SINGAPORE - The next time you watch a Singapore Dance Theatre performance, keep an eye out for a few more local faces in the ranks.
The home-grown flagship dance company employed only one Singaporean dancer five years ago and three in 2011. Today, that number has grown to five dancers out of 37 full-time members.
Among the locals is ballet master Mohammed Nor Sarman, who was promoted to the post in 2009, and Elaine Heng, who joined in 2011.
Ms Heng, 25, says: "As a Singaporean, you feel quite proud when you're in your own national company.
There are not that many of us, so to be among those few is something to be quite proud of."
The troupe's artistic director Janek Schergen says hiring more local dancers was a deliberate move. "Of course, everybody wants to have Singaporean dancers in the company. It's the Singapore Dance Theatre. It's a no-brainer."
However, Schergen, 61, says the infrastructure for ballet in Singapore was, and still is, insufficient to produce professional dancers. "It was always a stated desire but there isn't a training institution in Singapore to produce professional level dancers. It just doesn't exist," he says.
The audition process to join the company is strict and about 20 to 30 dancers apply for a single post. While all five Singaporean dancers in the company had each trained overseas for three to four years, at places such as the New Zealand School of Dance and the Central School of Ballet in London, one reason for the increase in the number of local dancers is the rise in training opportunities here.
Kwok Min Yi, who was promoted to company artist earlier this month, says: "Previously, most people took the academic path. But slowly, more people are being introduced to an alternative path with institutions such as School of the Arts, the Nanyang Academy of Fine Arts, Lasalle College of the Arts and the Scholars Programme."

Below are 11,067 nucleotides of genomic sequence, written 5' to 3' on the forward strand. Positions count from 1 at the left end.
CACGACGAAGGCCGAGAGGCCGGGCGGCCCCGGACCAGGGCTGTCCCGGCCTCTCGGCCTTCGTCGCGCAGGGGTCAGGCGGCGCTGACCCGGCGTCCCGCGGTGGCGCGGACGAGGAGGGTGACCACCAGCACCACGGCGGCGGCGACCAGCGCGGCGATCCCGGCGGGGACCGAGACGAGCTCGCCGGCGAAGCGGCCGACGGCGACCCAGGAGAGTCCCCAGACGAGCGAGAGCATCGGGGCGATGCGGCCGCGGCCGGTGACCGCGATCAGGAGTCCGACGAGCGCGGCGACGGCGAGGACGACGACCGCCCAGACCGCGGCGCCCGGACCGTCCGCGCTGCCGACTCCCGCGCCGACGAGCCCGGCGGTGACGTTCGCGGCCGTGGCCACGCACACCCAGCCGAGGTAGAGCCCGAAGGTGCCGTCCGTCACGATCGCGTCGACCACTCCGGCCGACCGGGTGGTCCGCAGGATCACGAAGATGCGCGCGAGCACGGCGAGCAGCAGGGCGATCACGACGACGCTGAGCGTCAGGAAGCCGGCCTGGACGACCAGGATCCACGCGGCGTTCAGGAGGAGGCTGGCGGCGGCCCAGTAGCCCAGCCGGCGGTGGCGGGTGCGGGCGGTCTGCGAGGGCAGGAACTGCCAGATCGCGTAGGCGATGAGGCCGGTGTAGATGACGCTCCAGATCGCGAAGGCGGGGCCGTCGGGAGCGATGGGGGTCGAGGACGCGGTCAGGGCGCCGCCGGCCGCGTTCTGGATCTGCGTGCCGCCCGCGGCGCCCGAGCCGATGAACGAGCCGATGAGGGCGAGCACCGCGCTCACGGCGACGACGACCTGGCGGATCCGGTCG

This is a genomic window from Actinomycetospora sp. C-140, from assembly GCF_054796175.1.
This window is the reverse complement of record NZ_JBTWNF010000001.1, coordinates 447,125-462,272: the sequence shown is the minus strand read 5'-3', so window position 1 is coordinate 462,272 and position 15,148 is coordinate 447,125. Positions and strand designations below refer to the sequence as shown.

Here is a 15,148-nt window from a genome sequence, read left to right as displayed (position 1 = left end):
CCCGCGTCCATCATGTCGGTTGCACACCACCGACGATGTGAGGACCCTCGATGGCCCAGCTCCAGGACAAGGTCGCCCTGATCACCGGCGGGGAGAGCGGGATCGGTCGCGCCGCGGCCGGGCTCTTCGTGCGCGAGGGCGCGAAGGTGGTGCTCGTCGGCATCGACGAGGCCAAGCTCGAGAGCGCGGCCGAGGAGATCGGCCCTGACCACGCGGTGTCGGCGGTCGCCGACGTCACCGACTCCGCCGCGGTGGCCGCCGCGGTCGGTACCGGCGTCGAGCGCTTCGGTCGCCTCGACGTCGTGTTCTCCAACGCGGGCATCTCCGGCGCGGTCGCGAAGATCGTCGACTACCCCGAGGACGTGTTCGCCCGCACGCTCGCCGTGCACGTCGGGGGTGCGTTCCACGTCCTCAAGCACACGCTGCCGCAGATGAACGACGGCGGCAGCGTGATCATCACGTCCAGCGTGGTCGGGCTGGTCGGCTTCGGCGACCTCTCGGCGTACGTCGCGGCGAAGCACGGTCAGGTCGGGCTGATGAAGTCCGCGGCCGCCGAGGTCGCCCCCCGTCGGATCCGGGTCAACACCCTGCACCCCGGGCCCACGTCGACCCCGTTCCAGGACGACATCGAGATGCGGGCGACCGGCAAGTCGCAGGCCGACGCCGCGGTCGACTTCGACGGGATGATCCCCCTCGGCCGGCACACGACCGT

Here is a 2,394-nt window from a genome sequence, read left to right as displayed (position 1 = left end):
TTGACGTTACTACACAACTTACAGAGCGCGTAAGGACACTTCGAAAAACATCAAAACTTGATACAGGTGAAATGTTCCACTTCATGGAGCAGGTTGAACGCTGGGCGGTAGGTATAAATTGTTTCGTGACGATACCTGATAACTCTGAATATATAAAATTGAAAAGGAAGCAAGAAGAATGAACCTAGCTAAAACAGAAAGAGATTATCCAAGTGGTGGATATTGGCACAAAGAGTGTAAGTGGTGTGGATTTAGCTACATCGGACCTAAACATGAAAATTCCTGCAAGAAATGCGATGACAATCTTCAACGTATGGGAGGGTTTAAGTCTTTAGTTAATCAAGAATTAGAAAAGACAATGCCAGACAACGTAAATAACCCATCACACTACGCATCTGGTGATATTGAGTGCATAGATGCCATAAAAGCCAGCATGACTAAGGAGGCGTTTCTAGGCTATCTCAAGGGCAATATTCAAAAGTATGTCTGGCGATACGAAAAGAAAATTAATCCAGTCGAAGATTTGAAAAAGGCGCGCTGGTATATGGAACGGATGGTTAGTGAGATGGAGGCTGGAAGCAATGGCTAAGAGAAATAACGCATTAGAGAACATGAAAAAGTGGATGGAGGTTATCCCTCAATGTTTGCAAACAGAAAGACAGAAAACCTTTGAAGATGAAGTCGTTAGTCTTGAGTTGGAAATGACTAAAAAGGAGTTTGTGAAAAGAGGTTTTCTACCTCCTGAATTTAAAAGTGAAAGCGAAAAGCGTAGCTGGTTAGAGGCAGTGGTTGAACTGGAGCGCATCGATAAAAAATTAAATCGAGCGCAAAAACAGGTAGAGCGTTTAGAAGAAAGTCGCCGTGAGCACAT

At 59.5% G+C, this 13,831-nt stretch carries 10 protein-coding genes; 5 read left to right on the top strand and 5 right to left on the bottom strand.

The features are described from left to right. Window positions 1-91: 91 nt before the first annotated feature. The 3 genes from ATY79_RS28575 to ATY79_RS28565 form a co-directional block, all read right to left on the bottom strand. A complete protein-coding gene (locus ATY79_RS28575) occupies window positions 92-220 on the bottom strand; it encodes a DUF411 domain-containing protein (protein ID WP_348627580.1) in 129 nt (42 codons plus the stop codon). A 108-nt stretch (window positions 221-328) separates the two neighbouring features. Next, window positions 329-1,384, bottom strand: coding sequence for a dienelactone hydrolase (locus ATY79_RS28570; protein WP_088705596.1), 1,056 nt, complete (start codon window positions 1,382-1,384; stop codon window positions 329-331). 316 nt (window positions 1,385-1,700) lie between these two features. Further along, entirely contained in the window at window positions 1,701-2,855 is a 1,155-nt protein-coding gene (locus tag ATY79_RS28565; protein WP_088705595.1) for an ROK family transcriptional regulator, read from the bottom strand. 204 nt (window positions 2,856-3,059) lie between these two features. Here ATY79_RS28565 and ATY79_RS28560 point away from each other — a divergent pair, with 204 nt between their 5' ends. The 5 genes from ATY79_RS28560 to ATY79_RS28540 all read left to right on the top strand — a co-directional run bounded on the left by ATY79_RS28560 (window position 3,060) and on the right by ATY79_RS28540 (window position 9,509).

The 21-year-old, who trained at the English National Ballet School in London, adds: "Now, because of that, we have more young talents who are involved in the scene, and who want to go overseas to train and come back."
Younger dancers now can also be more confident of their career path, now that a precedent has been set for them. Two other dancers who have taken the leap to study overseas are Alison Carroll, 26, who trained at the New Zealand School of Dance, and Lisha Chin, 23, who studied at the Hammond School, the Royal Ballet School, and the Central School of Ballet, both in England.
As for Heng, she started studying at the Central School of Ballet in London when she was 18, seven years ago.
She says: "When I left, there were only a handful who had gone to pursue dance before me and my parents weren't very confident of the idea. But I think that now, if people want to go at 16, it's a lot more accepted and you know what the route is going to be like."
Besides, many of the local dancers have strong ties to Singapore Dance Theatre and choose to make it their first port of call after graduation.
Chua Bi Ru, 22, trained for three years at the New Zealand School of Dance before joining the company in 2012.
She says: "I really wanted to come back here. I grew up watching this company perform and I did a few productions with them when I was younger, from a child to actually dancing en pointe with them.
So I guess since I grew up doing all the extra roles, being in the company as a member is what I have always wanted."
The trend for more Singaporean dancers is likely to continue.
Schergen says: I think we're now at the edge of the turn, with more and more dancers who train and go overseas and come back to join the company. I think that that's definitely the wave of the future."
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